It is not unknown that computers are insecure. The availability and use of personal computers by the general public began in the late 1970s and with it, emerged virus attacks. These viruses are malicious software programs that replicate themselves on new computers. This was the first generation of cyberattacks. This was the era when the phrase “hacker in his parent’s basement” originated. The advent of internet in 1980s revolutionized the use and working of computers that introduced the second generation of cyberattacks. With businesses, governments, and public connecting to networks, the gates opened for hackers to communicate and spread malicious viruses through the World Wide Web (WWW).
The first cyberattack, The Morris Worm, happened in 1988 that damaged approximately 6,000 computers (almost 10% of the internet at that time). The worm was developed to evaluate the size of the internet but resulted in the damage where the estimated cost of repairing crossed USD 1 Million. It was also the first distributed denial-of-service (DDoS) attack.
Today, the world is facing the fifth generation of cyberattacks with advanced technology and methods used by hackers, recurring millions of dollars from the victims. Rapid developments in IoT (Internet of Things) devices and the way they interact with each other have created a panorama of unprecedented security vulnerabilities. Cybercriminals invest heavily in creating innovative spoofs and are using various technologies to monitor the internet browsing activities of their target users. By 2025, the cybercrime is estimated to cost the world approximately $10 trillion on an annual basis, where the most expensive component is projected to be the information loss which would cross 40% of the costs.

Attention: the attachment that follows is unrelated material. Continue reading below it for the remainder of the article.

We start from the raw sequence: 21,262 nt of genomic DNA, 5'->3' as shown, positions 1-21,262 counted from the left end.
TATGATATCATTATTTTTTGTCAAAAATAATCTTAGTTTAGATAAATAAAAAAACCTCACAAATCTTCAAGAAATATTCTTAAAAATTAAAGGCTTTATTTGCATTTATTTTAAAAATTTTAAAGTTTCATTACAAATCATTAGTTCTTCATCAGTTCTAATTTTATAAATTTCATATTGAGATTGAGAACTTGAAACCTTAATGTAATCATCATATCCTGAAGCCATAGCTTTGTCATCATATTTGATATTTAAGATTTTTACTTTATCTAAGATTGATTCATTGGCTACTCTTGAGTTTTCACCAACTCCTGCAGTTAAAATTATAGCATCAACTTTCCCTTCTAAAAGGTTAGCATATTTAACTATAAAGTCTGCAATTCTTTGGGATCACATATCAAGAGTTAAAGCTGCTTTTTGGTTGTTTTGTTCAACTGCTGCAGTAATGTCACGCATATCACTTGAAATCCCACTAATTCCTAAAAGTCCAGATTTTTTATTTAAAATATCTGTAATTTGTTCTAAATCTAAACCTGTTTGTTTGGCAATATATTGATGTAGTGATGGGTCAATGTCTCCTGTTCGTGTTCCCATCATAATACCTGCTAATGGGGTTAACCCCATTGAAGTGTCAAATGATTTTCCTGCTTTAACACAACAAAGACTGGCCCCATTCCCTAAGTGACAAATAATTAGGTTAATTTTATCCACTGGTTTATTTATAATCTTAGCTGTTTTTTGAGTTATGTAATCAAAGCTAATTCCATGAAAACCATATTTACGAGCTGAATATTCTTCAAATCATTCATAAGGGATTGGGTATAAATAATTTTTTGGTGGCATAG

According to internet security statistics, on an average, a cybercrime is committed 2,244 times per day.
In 2019, there was an increase of over 105% in ransomware from phishing emails, whereas, due to the COVID-19 outbreak, there was an increase of 600% in the cybercrimes. Recently, there has been a rapid shift from broad spam attacks to targeted email-based phishing attacks, causing significant financial and operational damages to organisations globally. The FBI registered 241,342 phishing complaints in 2020, with loses amounting to over USD 54 Million. Along with this, the rise in ransomware incidents was also witnessed, with 2,474 cases registered in 2020. Moreover, the average cost of data breaches by phishing, as of 2021, is USD 4.7 Million.